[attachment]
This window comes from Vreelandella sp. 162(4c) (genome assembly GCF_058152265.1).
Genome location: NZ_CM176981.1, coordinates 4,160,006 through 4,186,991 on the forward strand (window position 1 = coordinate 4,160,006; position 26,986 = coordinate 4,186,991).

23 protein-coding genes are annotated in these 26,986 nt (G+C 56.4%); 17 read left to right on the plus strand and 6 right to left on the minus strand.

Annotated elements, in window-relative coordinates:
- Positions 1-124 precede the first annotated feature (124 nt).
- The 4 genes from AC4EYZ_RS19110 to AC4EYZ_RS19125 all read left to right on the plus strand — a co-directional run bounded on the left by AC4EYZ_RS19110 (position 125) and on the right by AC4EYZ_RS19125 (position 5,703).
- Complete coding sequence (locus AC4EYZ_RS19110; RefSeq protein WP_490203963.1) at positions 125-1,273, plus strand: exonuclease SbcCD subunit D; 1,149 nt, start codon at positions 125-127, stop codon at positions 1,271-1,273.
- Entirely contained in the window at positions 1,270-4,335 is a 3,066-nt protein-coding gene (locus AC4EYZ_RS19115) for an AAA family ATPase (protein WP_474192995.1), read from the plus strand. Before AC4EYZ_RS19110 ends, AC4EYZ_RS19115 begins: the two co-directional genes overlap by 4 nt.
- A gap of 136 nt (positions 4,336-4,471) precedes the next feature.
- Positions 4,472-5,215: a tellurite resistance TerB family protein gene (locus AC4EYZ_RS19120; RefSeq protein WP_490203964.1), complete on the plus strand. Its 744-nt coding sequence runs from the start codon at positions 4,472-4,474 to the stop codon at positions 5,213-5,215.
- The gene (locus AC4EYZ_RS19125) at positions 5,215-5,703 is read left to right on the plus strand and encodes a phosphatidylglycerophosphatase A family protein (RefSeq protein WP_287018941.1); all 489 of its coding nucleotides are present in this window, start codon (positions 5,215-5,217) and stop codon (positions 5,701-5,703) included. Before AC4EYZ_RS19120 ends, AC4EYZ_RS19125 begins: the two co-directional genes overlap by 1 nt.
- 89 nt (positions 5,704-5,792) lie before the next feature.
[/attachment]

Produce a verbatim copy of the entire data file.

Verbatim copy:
This window comes from Vreelandella sp. 162(4c) (genome assembly GCF_058152265.1).
Genome location: NZ_CM176981.1, coordinates 4,160,006 through 4,186,991 on the forward strand (window position 1 = coordinate 4,160,006; position 26,986 = coordinate 4,186,991).

23 protein-coding genes are annotated in these 26,986 nt (G+C 56.4%); 17 read left to right on the plus strand and 6 right to left on the minus strand.

Annotated elements, in window-relative coordinates:
- Positions 1-124 precede the first annotated feature (124 nt).
- The 4 genes from AC4EYZ_RS19110 to AC4EYZ_RS19125 all read left to right on the plus strand — a co-directional run bounded on the left by AC4EYZ_RS19110 (position 125) and on the right by AC4EYZ_RS19125 (position 5,703).
- Complete coding sequence (locus AC4EYZ_RS19110; RefSeq protein WP_490203963.1) at positions 125-1,273, plus strand: exonuclease SbcCD subunit D; 1,149 nt, start codon at positions 125-127, stop codon at positions 1,271-1,273.
- Entirely contained in the window at positions 1,270-4,335 is a 3,066-nt protein-coding gene (locus AC4EYZ_RS19115) for an AAA family ATPase (protein WP_474192995.1), read from the plus strand. Before AC4EYZ_RS19110 ends, AC4EYZ_RS19115 begins: the two co-directional genes overlap by 4 nt.
- A gap of 136 nt (positions 4,336-4,471) precedes the next feature.
- Positions 4,472-5,215: a tellurite resistance TerB family protein gene (locus AC4EYZ_RS19120; RefSeq protein WP_490203964.1), complete on the plus strand. Its 744-nt coding sequence runs from the start codon at positions 4,472-4,474 to the stop codon at positions 5,213-5,215.
- The gene (locus AC4EYZ_RS19125) at positions 5,215-5,703 is read left to right on the plus strand and encodes a phosphatidylglycerophosphatase A family protein (RefSeq protein WP_287018941.1); all 489 of its coding nucleotides are present in this window, start codon (positions 5,215-5,217) and stop codon (positions 5,701-5,703) included. Before AC4EYZ_RS19120 ends, AC4EYZ_RS19125 begins: the two co-directional genes overlap by 1 nt.
- 89 nt (positions 5,704-5,792) lie before the next feature.